Alex Belits (437) | about 2 years ago | (#41618403)

or the Soviet Union, if you create an easy way to identify "bad" people and take their stuff, it will be abused.

For this precise reason, in Soviet Union that practice was abandoned since at least WWII. Of course, your friendly propaganda workers forgot to tell you that.

Re:Informants and witnesses: potential bad source (0)

Anonymous Coward | about 2 years ago | (#41620853)

... and that's how gimo was populated. turn in your annoying neighbor for being al-quaeda and you get 25000 usd, which goes a long ways in a country where you can feed an entire family on 30 usd/month

Disinformation (2)

Gob Gob (306857) | about 2 years ago | (#41617993)

".... It was also heavily criticized for its National Intelligence Estimate in 2002, which supported claims that Iraq had weapons of mass destruction...."

So basically an idea to sell to the crowd that it is listening to their feedback. I doubt it. I am pretty sure that any intel agency with a budget is aware of most of the important stuff before we are.

The BBC is touting some tripe as to what the people across the pond are doing? It seems more like a way to soften their failures in light of the agenda to preserve their incursions into citizen monitoring.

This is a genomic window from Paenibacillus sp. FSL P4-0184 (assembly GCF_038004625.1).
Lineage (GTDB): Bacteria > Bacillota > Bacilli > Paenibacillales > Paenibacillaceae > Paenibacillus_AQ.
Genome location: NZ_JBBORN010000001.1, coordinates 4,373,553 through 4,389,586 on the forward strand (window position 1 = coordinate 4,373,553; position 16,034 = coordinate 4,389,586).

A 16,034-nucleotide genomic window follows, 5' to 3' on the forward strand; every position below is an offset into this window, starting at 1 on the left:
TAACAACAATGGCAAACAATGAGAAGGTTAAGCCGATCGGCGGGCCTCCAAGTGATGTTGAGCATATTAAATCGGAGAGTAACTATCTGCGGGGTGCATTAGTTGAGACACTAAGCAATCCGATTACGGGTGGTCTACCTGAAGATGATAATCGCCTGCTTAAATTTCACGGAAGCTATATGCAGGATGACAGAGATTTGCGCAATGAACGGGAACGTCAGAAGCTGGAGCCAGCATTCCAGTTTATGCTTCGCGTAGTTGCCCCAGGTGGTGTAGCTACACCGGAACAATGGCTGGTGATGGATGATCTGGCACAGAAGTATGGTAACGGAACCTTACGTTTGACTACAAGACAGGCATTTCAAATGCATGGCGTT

Bad headline. (2)

mattashburn (150456) | about 2 years ago | (#41618027)

I wish Slashdot would turn to crowdsourcing for its headlines.

From the article (and article summary), the IC isn't turning to crowdsourcing. An research agency funded a research grant to see if it's feasible for the IC to consider using crowdsourcing methods to improve the analytic cycle.

Re:Bad headline. (1)

SomePgmr (2021234) | about 2 years ago | (#41625459)

I wish Slashdot would turn to crowdsourcing for its headlines.

They do.

Agency difference? (0)

Anonymous Coward | about 2 years ago | (#41618033)

I understand I'm just an AC, but for the benefit of anyone else coming along:

What's the difference between IARPA and In-Q-Tel? Aren't they both searching-for-ideas organizations? Why is IARPA a .gov and In-Q-Tel a .com?

Re:Agency difference? (1)

vbraga (228124) | about 2 years ago | (#41618913)